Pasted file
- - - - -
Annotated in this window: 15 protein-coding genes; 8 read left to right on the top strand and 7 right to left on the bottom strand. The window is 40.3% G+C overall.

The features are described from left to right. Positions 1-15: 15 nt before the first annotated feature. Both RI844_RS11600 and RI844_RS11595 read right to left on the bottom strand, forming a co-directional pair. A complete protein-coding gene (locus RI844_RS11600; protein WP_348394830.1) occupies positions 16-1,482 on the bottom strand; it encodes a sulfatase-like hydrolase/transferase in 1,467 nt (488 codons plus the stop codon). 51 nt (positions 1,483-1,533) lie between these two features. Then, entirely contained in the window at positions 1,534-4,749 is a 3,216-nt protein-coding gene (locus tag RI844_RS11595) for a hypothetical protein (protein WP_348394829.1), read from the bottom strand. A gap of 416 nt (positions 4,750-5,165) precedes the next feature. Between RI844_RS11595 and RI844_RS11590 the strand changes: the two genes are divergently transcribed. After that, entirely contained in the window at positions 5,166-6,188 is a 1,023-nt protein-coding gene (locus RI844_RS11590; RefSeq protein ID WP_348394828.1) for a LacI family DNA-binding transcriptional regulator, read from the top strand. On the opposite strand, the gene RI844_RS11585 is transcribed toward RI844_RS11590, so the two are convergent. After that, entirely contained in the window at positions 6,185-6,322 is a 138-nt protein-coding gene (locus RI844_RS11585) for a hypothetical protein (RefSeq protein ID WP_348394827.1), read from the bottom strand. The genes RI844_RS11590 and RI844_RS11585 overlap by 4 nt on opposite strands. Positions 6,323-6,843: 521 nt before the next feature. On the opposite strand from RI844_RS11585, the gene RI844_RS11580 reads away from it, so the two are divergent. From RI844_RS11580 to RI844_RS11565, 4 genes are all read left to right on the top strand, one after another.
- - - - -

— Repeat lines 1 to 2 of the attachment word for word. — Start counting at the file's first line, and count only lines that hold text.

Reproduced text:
Annotated in this window: 15 protein-coding genes; 8 read left to right on the top strand and 7 right to left on the bottom strand. The window is 40.3% G+C overall.

The features are described from left to right. Positions 1-15: 15 nt before the first annotated feature. Both RI844_RS11600 and RI844_RS11595 read right to left on the bottom strand, forming a co-directional pair. A complete protein-coding gene (locus RI844_RS11600; protein WP_348394830.1) occupies positions 16-1,482 on the bottom strand; it encodes a sulfatase-like hydrolase/transferase in 1,467 nt (488 codons plus the stop codon). 51 nt (positions 1,483-1,533) lie between these two features. Then, entirely contained in the window at positions 1,534-4,749 is a 3,216-nt protein-coding gene (locus tag RI844_RS11595) for a hypothetical protein (protein WP_348394829.1), read from the bottom strand. A gap of 416 nt (positions 4,750-5,165) precedes the next feature. Between RI844_RS11595 and RI844_RS11590 the strand changes: the two genes are divergently transcribed. After that, entirely contained in the window at positions 5,166-6,188 is a 1,023-nt protein-coding gene (locus RI844_RS11590; RefSeq protein ID WP_348394828.1) for a LacI family DNA-binding transcriptional regulator, read from the top strand. On the opposite strand, the gene RI844_RS11585 is transcribed toward RI844_RS11590, so the two are convergent. After that, entirely contained in the window at positions 6,185-6,322 is a 138-nt protein-coding gene (locus RI844_RS11585) for a hypothetical protein (RefSeq protein ID WP_348394827.1), read from the bottom strand. The genes RI844_RS11590 and RI844_RS11585 overlap by 4 nt on opposite strands. Positions 6,323-6,843: 521 nt before the next feature. On the opposite strand from RI844_RS11585, the gene RI844_RS11580 reads away from it, so the two are divergent. From RI844_RS11580 to RI844_RS11565, 4 genes are all read left to right on the top strand, one after another.